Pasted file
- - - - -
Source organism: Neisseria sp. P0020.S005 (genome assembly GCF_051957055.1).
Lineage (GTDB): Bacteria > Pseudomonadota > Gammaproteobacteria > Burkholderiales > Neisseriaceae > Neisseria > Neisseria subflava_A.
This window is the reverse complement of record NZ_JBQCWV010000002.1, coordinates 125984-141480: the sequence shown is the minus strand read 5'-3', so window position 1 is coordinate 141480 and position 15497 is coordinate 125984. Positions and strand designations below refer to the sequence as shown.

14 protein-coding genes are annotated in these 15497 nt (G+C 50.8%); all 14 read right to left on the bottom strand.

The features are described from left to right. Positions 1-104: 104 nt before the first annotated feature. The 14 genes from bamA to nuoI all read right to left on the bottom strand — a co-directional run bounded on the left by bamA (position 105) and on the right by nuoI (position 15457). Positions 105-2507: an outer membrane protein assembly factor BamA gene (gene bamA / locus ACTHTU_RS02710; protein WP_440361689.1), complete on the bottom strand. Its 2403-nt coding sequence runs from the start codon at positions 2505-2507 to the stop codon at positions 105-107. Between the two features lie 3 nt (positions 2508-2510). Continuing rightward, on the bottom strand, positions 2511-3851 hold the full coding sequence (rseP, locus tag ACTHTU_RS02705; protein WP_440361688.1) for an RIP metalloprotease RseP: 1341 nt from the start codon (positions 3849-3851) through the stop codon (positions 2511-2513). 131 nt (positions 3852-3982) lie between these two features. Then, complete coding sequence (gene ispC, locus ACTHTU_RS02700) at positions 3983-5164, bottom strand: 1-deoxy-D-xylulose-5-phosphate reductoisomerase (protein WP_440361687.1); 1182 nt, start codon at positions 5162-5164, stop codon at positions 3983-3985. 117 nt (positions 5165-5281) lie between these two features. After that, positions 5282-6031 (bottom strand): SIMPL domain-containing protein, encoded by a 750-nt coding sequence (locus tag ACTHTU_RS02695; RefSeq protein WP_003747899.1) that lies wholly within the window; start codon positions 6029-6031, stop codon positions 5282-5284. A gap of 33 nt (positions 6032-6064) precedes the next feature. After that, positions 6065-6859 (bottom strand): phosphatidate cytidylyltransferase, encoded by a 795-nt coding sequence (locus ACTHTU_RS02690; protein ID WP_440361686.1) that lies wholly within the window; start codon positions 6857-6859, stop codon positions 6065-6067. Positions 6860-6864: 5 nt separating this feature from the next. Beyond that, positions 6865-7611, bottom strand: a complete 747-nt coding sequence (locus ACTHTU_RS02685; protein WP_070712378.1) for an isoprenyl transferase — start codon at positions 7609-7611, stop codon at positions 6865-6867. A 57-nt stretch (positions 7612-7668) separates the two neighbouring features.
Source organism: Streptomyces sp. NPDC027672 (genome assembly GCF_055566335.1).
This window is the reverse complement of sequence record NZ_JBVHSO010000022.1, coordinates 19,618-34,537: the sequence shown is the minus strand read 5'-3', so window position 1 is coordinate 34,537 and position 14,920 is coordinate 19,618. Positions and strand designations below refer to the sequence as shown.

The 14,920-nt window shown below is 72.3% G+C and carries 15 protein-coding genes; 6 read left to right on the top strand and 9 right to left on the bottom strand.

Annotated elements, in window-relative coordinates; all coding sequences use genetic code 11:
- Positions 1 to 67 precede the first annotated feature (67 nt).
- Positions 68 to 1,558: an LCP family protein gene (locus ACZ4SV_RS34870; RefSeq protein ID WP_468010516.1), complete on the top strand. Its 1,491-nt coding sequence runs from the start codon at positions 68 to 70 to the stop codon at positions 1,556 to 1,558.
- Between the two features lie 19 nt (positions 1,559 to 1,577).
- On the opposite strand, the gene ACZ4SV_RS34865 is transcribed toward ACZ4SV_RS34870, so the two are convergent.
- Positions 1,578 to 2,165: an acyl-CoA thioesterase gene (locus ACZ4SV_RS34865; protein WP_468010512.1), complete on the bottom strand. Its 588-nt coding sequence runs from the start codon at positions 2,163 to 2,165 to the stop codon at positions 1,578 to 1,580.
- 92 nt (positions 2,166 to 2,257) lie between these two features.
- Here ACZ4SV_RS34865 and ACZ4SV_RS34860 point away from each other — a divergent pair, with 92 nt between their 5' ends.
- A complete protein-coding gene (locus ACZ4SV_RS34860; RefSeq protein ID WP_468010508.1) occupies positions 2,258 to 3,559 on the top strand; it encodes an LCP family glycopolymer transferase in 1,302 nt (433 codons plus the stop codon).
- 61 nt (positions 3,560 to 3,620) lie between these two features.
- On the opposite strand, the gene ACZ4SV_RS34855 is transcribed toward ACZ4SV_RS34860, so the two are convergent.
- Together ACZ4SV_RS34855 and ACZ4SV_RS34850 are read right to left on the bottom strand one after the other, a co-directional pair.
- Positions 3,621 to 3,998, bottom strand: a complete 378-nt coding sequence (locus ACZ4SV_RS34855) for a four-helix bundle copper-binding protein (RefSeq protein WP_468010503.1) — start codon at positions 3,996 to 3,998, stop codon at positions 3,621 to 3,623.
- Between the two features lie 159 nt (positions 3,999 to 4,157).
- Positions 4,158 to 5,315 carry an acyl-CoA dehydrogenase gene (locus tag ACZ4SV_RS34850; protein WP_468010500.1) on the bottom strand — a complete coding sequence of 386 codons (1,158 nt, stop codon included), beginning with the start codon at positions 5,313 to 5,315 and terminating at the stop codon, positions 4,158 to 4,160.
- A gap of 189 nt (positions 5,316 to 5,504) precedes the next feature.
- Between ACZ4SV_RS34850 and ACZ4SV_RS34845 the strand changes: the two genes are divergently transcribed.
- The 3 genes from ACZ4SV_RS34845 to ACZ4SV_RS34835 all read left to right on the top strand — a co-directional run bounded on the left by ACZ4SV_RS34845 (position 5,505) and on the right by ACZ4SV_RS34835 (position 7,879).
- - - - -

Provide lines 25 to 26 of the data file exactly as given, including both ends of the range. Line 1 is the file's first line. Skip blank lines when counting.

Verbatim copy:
- Between ACZ4SV_RS34850 and ACZ4SV_RS34845 the strand changes: the two genes are divergently transcribed.
- The 3 genes from ACZ4SV_RS34845 to ACZ4SV_RS34835 all read left to right on the top strand — a co-directional run bounded on the left by ACZ4SV_RS34845 (position 5,505) and on the right by ACZ4SV_RS34835 (position 7,879).